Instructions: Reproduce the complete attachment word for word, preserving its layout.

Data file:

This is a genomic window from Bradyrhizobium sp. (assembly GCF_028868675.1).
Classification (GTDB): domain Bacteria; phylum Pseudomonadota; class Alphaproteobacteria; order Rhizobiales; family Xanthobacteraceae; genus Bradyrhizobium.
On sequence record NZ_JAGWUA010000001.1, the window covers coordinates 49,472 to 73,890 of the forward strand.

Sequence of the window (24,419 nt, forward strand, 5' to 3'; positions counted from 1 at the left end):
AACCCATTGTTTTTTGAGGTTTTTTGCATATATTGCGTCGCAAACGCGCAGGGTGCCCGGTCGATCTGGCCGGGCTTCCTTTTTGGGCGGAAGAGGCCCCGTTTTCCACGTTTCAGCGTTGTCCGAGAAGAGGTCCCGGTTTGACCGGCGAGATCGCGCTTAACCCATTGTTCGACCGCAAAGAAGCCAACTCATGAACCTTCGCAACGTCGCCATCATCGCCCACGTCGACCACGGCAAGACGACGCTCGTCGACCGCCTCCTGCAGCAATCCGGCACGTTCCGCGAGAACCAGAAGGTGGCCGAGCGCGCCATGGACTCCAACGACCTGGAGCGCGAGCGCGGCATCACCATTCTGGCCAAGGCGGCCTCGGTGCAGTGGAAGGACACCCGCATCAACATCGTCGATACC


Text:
This is a genomic window from Bradyrhizobium sp. (assembly GCF_028868675.1).
Classification (GTDB): domain Bacteria; phylum Pseudomonadota; class Alphaproteobacteria; order Rhizobiales; family Xanthobacteraceae; genus Bradyrhizobium.
On sequence record NZ_JAGWUA010000001.1, the window covers coordinates 49,472 to 73,890 of the forward strand.

Sequence of the window (24,419 nt, forward strand, 5' to 3'; positions counted from 1 at the left end):
AACCCATTGTTTTTTGAGGTTTTTTGCATATATTGCGTCGCAAACGCGCAGGGTGCCCGGTCGATCTGGCCGGGCTTCCTTTTTGGGCGGAAGAGGCCCCGTTTTCCACGTTTCAGCGTTGTCCGAGAAGAGGTCCCGGTTTGACCGGCGAGATCGCGCTTAACCCATTGTTCGACCGCAAAGAAGCCAACTCATGAACCTTCGCAACGTCGCCATCATCGCCCACGTCGACCACGGCAAGACGACGCTCGTCGACCGCCTCCTGCAGCAATCCGGCACGTTCCGCGAGAACCAGAAGGTGGCCGAGCGCGCCATGGACTCCAACGACCTGGAGCGCGAGCGCGGCATCACCATTCTGGCCAAGGCGGCCTCGGTGCAGTGGAAGGACACCCGCATCAACATCGTCGATACC